Microsoft Corp. has sparked controversy by issuing a letter to computer suppliers, offering them prizes for turning in businesses that may have “misunderstood” their licensing agreements regarding operating systems.
Microsoft issued a letter last week to thousands of companies that assemble PCs to sell directly to businesses, also known as “system builders,” offering them prizes including game titles, a Fossil-brand watch, and a Fast Cook & Grill Combo and Travel chair, for turning in customers who were requesting PCs be shipped “naked,” without the operating system.
The prize itself depends on how many “naked” PCs the customer requested, with 250 computers worth five Microsoft games, and more than 1,000 worth the grill and chair.
However, Microsoft says it was not trying to single out companies wanting to install Linux or another non-Microsoft operating system, rather it was trying to stop companies who believe that they have a “site license” with Microsoft that allows them to install a single copy of Windows onto multiple PCs. Microsoft says no such license exists.
“There is a lot of confusion around our enterprise agreements,” Microsoft spokesman Matt Pilla said. “In fact, we don’t offer any enterprise agreements that cover new computers, they cover upgrades, but not new copies of the operating system,” he added.
As of Wednesday afternoon, Microsoft was unable to provide a list of companies who had received the letter. The company said that although mostly small system builders had been on the list, some OEMs (original equipment manufacturers) had probably received the letter as well, Pilla said. Microsoft OEMs include Compaq Computer Corp. and Dell Computer Corp.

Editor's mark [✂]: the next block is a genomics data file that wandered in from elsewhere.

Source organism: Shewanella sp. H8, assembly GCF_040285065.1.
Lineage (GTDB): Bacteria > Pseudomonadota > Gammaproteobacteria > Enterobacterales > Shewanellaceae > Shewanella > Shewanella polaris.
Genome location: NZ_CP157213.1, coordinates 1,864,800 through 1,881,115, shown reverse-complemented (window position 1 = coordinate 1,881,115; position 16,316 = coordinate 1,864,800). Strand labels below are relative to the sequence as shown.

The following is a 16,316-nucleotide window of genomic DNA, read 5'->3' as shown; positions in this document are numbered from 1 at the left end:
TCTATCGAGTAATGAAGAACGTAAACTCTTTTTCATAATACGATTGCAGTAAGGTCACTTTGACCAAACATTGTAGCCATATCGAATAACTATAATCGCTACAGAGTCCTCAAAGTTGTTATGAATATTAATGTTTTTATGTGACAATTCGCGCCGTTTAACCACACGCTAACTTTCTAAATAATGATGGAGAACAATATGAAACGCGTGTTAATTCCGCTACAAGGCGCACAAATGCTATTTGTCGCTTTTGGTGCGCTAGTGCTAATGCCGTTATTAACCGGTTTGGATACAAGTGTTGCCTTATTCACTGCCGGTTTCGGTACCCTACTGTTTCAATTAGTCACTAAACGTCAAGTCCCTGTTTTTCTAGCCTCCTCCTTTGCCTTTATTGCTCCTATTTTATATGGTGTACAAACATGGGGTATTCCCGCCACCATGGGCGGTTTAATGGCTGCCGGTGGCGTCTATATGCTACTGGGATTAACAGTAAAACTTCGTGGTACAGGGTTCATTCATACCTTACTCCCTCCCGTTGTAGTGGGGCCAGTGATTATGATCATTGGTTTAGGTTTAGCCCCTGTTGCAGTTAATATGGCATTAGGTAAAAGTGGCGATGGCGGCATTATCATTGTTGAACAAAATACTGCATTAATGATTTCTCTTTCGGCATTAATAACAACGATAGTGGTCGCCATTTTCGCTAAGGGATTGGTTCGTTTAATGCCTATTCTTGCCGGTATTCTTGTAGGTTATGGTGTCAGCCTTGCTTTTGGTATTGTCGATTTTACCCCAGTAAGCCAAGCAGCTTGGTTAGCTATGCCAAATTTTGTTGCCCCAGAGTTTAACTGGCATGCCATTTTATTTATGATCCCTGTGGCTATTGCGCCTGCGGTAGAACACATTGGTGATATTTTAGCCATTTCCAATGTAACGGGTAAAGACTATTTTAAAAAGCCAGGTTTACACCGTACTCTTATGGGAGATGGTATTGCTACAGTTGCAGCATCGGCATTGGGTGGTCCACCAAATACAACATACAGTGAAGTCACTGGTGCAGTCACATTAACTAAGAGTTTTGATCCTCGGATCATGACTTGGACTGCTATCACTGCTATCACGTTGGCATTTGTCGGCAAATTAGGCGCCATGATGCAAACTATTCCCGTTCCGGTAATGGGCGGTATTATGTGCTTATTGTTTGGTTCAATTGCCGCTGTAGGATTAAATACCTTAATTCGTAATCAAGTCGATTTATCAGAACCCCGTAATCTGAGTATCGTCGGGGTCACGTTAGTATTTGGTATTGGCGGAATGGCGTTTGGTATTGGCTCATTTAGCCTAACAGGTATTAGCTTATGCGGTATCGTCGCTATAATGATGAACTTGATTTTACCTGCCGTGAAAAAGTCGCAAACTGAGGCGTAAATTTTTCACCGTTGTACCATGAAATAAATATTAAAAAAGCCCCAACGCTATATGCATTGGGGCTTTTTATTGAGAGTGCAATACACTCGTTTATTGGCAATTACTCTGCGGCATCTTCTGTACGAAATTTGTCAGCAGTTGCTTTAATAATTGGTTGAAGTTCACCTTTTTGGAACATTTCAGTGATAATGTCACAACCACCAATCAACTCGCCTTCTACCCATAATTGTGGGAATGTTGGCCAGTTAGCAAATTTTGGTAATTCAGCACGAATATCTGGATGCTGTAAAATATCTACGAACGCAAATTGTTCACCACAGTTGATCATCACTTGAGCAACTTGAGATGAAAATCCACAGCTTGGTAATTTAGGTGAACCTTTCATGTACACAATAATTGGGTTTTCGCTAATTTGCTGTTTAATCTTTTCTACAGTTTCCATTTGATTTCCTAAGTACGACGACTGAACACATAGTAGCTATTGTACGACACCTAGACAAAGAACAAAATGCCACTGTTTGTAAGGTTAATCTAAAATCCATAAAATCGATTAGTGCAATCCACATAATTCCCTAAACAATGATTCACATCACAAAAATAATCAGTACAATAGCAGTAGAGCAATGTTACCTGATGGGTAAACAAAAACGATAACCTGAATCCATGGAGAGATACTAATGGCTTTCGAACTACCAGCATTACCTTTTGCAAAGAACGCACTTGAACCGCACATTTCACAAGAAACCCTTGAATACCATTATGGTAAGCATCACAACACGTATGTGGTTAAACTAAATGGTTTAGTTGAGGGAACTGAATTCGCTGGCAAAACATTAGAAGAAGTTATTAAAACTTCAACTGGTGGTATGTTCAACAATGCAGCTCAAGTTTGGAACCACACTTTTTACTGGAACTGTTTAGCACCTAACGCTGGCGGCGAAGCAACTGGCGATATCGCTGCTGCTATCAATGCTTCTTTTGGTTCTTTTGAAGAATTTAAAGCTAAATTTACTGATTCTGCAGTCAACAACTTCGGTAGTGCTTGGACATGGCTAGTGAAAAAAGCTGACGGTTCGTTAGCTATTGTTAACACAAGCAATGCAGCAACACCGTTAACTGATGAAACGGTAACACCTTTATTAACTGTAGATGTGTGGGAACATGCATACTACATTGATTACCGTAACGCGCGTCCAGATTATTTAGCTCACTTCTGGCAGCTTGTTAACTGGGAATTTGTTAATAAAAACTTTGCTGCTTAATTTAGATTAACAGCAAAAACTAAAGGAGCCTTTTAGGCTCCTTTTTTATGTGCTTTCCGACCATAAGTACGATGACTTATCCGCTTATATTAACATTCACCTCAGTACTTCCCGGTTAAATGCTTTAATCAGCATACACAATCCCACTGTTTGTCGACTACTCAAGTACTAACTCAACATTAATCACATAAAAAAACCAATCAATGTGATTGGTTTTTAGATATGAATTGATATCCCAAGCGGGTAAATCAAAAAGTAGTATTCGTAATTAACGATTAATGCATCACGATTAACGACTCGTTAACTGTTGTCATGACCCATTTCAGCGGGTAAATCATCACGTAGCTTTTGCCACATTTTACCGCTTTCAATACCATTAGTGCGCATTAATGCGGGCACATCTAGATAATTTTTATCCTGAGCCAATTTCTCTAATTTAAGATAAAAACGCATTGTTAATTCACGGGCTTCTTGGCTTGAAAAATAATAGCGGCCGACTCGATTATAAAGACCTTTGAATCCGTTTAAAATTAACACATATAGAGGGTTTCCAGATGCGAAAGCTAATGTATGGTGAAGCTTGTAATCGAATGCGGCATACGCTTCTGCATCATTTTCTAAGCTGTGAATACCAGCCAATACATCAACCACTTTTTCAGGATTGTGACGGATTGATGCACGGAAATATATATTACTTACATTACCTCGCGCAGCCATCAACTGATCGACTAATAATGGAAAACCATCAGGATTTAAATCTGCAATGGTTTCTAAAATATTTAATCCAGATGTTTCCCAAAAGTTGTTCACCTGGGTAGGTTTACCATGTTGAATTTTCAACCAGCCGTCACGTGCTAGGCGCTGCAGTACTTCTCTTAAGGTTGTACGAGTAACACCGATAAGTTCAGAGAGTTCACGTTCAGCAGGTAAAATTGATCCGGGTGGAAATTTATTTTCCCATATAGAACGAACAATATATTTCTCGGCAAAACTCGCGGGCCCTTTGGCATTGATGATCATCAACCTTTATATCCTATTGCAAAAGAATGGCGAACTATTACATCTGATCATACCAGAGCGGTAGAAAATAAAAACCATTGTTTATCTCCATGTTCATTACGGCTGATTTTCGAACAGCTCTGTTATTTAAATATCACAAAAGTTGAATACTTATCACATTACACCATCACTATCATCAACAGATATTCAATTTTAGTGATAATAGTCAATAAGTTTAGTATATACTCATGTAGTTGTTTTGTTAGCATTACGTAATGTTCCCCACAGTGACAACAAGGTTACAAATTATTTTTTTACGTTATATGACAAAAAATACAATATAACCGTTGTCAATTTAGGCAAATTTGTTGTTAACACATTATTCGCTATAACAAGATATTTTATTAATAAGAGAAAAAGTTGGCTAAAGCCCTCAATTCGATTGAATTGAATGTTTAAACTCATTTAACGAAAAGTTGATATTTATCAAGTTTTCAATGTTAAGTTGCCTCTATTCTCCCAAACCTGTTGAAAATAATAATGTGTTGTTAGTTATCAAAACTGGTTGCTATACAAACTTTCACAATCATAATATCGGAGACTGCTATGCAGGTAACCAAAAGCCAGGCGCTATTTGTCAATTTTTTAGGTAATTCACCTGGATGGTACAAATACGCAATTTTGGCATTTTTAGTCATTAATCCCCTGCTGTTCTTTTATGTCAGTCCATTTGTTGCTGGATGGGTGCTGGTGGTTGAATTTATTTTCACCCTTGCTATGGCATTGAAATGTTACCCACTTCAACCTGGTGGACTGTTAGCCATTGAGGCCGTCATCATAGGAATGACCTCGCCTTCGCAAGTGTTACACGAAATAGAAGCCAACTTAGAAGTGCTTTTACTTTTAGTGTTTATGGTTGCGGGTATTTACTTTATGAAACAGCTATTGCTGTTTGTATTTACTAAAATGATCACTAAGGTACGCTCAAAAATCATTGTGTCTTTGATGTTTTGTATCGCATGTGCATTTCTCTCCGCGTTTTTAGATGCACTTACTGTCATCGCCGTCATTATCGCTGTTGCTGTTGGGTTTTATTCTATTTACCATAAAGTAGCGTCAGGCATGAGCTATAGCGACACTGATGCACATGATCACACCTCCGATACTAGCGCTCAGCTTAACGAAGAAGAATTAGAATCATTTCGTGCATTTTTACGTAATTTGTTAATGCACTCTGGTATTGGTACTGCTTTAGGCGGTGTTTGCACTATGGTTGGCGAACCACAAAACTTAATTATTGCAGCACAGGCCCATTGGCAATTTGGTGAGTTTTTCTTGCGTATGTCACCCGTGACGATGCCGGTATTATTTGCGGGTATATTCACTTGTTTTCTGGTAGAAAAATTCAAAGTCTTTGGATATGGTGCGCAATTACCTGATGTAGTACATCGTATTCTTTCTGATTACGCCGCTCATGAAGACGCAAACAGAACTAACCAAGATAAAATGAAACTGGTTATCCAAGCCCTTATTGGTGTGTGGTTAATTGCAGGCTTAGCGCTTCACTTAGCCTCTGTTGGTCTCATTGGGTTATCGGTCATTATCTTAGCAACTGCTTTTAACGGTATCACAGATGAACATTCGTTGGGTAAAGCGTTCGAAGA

“We’re just trying to eliminate the confusion,” Pilla said. PCs shipped without an operating system installed had become a headache for system builders, too. “It made it complex for them because they were shipping boxes without operating systems, which caused testing problems for them as well,” Pilla added.
One analyst thinks Microsoft may be getting a little ahead of itself with this strategy though. “I think that the OEM team could certainly be deemed over enthusiastic by this program,” said Chris Le Tocq, principal analyst with Guernsey Research in Los Altos, Calif.
However, Microsoft might not have to worry about the issue for too much longer, Le Tocq said. “They’re addressing this with a number of technologies,” he said. “Windows XP and Office XP both contain forced registration technologies designed to combat this kind of activity.”
If Microsoft would make volume licenses available, it would help a lot of the small companies that buy PCs from system builders, Le Tocq said.
“For a lot of organizations, the ability to clone PCs is a very useful management technique, but the license you get when you license the (Windows) operating system doesn’t let you,” he said. “Microsoft has had this problem before of people feeling that they’re essentially being charged twice, and it believes it can get away with it.”
Microsoft, based in Redmond, Wash., can be reached at http://www.microsoft.com/.